5 Guidelines to Handling Differences Effectively The factor that is most likely to predispose a couple to have an enduring successful relationship is: Shared interests in common Ability to avoid or prevent intense emotional conflict Ability to manage differences effectively Shared political views Strong bonds of affection established early in the relationship. If you chose “C,” congratulations. You’re one of a minority of people who recognize the necessity, even in the best of relationships to have highly developed conflict management skills. All too many couples, especially those whose relationship has been characterized, particularly in the early stages, by strong feelings of mutual affection, can’t imagine how such a need could ever arise. In the early stages of infatuation, (literally meaning “a state of delusion”) it can seem unlikely even impossible that the need to learn how to engage in responsible arguing or “conscious combat” could ever even arise between two people who are so much in love.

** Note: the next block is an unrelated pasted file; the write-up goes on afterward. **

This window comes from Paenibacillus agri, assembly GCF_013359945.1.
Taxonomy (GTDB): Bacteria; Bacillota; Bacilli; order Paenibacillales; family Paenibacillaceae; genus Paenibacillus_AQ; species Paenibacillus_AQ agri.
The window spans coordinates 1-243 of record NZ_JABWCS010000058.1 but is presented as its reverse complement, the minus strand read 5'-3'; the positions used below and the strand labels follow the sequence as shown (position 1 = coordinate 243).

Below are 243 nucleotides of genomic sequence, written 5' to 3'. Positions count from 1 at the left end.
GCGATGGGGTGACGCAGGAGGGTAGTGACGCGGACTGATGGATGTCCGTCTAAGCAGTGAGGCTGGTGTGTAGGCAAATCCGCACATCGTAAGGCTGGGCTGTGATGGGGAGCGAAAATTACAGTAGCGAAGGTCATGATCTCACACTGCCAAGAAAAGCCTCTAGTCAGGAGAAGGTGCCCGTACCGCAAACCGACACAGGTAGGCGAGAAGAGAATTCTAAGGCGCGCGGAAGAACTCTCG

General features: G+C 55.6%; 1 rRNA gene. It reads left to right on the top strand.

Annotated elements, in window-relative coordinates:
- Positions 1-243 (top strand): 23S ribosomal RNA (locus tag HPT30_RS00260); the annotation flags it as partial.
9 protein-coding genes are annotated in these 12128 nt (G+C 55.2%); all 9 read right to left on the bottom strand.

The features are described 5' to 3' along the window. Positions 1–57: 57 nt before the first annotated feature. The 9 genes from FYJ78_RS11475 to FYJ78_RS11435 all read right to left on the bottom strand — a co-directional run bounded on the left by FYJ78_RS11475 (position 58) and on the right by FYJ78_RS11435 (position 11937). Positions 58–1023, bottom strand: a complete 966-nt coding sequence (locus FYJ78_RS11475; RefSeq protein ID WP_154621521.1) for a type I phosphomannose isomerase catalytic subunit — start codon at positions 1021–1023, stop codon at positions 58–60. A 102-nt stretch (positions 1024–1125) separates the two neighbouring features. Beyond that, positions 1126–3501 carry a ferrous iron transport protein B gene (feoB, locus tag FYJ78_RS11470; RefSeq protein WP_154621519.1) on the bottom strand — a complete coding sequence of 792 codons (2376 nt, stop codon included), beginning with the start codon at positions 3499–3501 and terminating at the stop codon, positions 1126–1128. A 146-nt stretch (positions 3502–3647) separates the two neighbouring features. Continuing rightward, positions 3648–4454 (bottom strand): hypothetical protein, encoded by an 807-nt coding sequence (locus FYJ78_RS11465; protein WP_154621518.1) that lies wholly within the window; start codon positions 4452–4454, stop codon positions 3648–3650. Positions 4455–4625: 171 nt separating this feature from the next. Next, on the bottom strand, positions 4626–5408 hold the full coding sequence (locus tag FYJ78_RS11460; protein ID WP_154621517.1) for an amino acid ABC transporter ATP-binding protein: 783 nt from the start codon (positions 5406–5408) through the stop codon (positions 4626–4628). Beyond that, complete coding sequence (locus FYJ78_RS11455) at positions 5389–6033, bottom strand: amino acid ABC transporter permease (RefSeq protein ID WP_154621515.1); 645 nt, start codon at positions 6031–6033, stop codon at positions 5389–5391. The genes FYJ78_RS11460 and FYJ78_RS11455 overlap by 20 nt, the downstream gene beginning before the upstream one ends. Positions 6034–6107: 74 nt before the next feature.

Every year, Charlie and I take two summer vacations-one with our kids and grandchildren, and one just with each other. They don't have to be real long, just long enough to get a clean break from our day-to-day lives. These vacations each provide us with very different experiences, and we love them both. But it's the one we take by ourselves that gives us the time to reflect together on where we are and where we're going over the coming year. This also allows us the luxury of taking as much time as we need to relax into the love that we are often too busy to really enjoy and savor. Sleeping late and staying in bed cuddling or making love, or just hanging out together with no agenda, no cell phones, no computers, no responsibilities, it's as close to heaven as I've ever been. When I describe this scenario to friends, however, they sigh in envy and tell me they wish they had the time to do the same thing. I hear them. We used to feel that way too that is, until we realized that we did have the time, we just hadn't prioritized it correctly.